Sunday, 10 January 2016
Hall E ( New Orleans Ernest N. Morial Convention Center)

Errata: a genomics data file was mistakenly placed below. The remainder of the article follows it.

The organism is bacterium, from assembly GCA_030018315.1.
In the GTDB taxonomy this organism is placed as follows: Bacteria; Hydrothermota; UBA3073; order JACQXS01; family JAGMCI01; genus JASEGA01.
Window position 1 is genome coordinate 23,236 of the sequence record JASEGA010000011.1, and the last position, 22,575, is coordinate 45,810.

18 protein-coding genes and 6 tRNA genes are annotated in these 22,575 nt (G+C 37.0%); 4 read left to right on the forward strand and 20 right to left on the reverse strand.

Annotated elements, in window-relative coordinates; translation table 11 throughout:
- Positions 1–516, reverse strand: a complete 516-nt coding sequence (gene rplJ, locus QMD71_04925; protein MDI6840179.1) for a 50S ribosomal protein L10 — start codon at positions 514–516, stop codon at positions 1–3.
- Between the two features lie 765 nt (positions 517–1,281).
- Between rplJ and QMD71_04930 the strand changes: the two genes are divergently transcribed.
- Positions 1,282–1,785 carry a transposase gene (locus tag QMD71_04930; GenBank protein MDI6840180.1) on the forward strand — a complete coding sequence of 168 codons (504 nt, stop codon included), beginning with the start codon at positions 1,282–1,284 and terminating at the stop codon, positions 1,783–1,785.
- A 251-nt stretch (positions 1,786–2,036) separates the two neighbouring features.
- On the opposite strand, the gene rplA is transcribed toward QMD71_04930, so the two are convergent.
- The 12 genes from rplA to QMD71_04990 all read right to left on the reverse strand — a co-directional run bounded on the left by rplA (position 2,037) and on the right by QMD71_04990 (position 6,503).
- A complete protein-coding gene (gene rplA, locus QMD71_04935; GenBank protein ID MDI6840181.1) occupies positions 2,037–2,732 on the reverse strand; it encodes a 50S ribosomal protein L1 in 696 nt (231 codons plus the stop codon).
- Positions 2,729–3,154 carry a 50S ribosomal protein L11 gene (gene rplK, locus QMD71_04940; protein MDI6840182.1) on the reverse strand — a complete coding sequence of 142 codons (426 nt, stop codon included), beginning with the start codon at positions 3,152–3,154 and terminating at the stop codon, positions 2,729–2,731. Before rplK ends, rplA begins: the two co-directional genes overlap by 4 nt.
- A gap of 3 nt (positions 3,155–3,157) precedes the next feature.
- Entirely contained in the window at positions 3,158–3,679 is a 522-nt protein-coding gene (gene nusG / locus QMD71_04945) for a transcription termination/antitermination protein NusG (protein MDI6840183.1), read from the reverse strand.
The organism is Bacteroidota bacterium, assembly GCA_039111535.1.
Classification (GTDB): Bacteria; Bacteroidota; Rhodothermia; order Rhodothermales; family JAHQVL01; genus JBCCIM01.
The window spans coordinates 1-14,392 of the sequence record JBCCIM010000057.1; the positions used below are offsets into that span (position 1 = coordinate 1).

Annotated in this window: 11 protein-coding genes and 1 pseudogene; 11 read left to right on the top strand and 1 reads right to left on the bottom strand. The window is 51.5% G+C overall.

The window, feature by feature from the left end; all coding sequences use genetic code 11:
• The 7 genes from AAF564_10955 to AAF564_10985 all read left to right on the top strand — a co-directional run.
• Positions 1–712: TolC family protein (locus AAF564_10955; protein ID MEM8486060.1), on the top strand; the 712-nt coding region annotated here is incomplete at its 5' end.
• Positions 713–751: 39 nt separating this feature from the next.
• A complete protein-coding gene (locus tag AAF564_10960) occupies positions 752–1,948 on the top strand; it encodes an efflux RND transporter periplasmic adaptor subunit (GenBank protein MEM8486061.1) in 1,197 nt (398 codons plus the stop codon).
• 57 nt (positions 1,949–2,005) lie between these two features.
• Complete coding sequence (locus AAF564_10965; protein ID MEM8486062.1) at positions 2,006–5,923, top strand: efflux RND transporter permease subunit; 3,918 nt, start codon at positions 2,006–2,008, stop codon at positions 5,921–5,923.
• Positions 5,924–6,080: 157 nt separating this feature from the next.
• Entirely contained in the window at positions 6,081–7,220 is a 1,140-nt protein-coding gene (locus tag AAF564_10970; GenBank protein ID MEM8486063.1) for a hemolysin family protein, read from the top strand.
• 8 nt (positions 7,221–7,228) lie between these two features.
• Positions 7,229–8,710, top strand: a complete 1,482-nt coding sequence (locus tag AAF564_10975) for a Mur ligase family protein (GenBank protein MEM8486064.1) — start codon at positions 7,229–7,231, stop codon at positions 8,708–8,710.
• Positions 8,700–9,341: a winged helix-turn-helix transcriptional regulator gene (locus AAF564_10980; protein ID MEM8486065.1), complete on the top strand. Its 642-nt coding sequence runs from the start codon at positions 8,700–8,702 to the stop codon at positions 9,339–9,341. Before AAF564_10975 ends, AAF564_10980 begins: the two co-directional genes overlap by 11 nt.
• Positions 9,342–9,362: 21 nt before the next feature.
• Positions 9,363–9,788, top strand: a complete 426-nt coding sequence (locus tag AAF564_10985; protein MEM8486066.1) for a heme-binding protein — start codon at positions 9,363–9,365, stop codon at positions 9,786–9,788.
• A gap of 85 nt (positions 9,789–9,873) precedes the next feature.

Demographic transition and development can change vulnerability and exposure, altering the risk for weather disaster. This research appraises how residential built-environment growth influences coastal exposure and, moreover, how this fundamental component of vulnerability contributes to hurricane impact and disaster potential. Both historical and projected change in hurricane exposure for a set of high-risk metropolitan regions along the U.S Atlantic and Gulf Coasts are assessed. Synthetic hurricane wind swaths are generated based on contemporary landfalling events and then intersected in a hypothetical framework with output a high-resolution housing unit density model from 1940 through 2100, with housing unit projections driven by IPCC storylines. The number of housing units affected by swath severity are used as a metric to assess how the hurricane disaster landscape has changed and how it is forecast to evolve. The contemplation and measurement of potential impact will assist communities with mitigation practices, bridging the gap between actual and perceived risk. Results will provide a useful tool for calculating the vulnerability of coastal regions and their metropolitan areas, delivering catastrophe modelers, policy makers, and emergency managers with critical information that can be used to evaluate potential residential effects, mitigate impacts, and build resilience.
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